Author Archive

DC's Historic Howard Theatre Reopens After Major Restoration

Posted on: April 12th, 2012 by Gwendolyn Purdom 2 Comments


George Clinton surveyed the crowd Tuesday night and let out a soulful sigh: “Boy, do I have memories in this joint!” The legendary purveyor of funk, looking notably tidier sans his equally legendary Technicolor dreadlocks, took the Howard Theatre stage at the historic venue’s VIP grand opening concert and celebration following a $29 million renovation.

And Clinton wasn’t the only one looking spiffed up at the event: Dating back to 1910, the traditionally African American performance space that sat vacant and decaying for decades in Washington, DC’s Shaw neighborhood now shines anew, its stucco exterior façade brought back to its 1910 appearance; its cavernous interior modernized with gleaming wood surfaces, intimate booths, and jumbo screens flashing images of vintage programs for Howard performances featuring Ray Charles, Ella Fitzgerald, and Duke Ellington.

Stripped of its detailing, this is how the Howard Theatre looked for many years before its recent restoration. (Photo: NCinDC on Flickr)

It’s an intimidating set of footsteps to follow for any performer. The Howard, billed as "the largest colored theater in the world” when it opened, hosted everyone from Booker T. Washington to Marvin Gaye until it closed its doors in the early 1980s. With an article looking at the restoration of the Howard and other historic black theaters across the country scheduled to appear in an upcoming issue of Preservation magazine, we were especially excited to attend Tuesday night’s performance. ... Read More →

The National Trust for Historic Preservation works to save America's historic places. Join us today to help protect the places that matter to you.

A New Chapter for a Preservation Classic

Posted on: March 27th, 2012 by Gwendolyn Purdom


"That Little House looks just like the Little House my grandmother lived in when she was a little girl," the woman says, "only that Little House was way out in the country on a hill covered with daisies and apple trees growing around."

It was a simple story: A countryside cottage, once a bustling family home, fades into the background as the big city springs up around it. Dwarfed by skyscrapers, the boarded-up Little House in Virginia Lee Burton’s classic children’s picture book is saved only when the original owner’s great-great-granddaughter buys the property and restores it to its former glory on another idyllic hillside. [Editor's note: Of course, if would have been nice to see the house restored in its original location. But hey, we're not trying to change the story...]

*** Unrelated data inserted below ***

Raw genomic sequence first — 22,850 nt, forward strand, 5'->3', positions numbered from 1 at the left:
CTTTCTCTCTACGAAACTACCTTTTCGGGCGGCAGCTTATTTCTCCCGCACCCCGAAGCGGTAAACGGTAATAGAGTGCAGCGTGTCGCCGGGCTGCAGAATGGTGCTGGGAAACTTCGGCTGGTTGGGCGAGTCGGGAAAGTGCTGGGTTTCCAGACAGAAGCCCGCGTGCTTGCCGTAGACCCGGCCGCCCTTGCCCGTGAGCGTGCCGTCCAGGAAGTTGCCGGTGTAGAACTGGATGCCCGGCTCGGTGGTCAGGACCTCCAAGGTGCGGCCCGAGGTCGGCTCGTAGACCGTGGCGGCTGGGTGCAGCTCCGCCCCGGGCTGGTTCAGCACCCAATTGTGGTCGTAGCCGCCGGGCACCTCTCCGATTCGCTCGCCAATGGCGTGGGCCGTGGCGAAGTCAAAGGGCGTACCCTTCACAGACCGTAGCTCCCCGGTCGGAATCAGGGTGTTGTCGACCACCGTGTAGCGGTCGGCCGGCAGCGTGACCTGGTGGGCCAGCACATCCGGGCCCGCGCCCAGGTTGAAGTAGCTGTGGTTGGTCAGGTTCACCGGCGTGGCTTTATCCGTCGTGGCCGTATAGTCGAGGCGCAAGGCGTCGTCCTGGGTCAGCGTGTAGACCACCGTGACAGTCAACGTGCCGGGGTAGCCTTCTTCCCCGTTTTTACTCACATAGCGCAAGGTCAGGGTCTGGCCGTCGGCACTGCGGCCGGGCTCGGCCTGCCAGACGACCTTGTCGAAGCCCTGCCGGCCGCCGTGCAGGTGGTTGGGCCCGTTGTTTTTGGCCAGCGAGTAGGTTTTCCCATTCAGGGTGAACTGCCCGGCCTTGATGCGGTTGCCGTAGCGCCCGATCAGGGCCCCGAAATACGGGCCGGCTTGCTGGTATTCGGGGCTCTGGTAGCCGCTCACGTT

The special 70th anniversary cover. (Image: Houghton Mifflin Books)

The 1943 Caldecott Medal winner itself will find new life this spring as its publisher celebrates the 70th anniversary of the beloved preservation tale with a special edition.

"Not only does the Little House in the story remain sturdy, resilient, and unmoved through the changes that time ushers in, but it showcases the power of storytelling and a truly classic story," says Mary Wilcox, the new edition’s editor, and vice president and editorial director at Houghton Mifflin Books for Children and HMH Books. "Seventy years later, The Little House remains in print and we continue to celebrate its staying power."

With an included audio CD and new introduction by Burton’s son, sculptor Aris Demetrios, The Little House 70th anniversary edition hit shelves in April.

Look for this and other great content in the Spring issue of Preservation magazine. Subscribe today!

The National Trust for Historic Preservation works to save America's historic places. Join us today to help protect the places that matter to you.

Interview: Talking Shop with Actor/Home Renovator Bronson Pinchot

Posted on: March 23rd, 2012 by Gwendolyn Purdom 1 Comment


Long before he started turning up as memorable Hollywood characters like Serge in Beverly Hills Cop, or Balki Bartokomous on the 80s sitcom Perfect Strangers, actor Bronson Pinchot was honing a very different kind of craft: historic restoration. As a child, Pinchot fixed up an old shed behind his 1920s house in South Pasadena, California.

Bronson Pinchot working to restore a bust inside one of his Hartford, Penn. projects. (Photo: DIY Network)

“I remember being eight and looking at worn surfaces and things that weren’t plumb and level and thinking how wonderful a secret they were and how it was a secret between them and me that they had survived and I was going to leave them the way they were,” Pinchot says.

This year Pinchot was cast in the role he says he was born to play in DIY Network’s The Bronson Pinchot Project, which follows the actor and his loyal team of craftsmen as they refurbish historic properties in rural Harford, Pennsylvania. The show’s first season wraps up March 31st.

We caught up with Pinchot while he was making one of his frequent trips to the salvage yard. ... Read More →

The National Trust for Historic Preservation works to save America's historic places. Join us today to help protect the places that matter to you.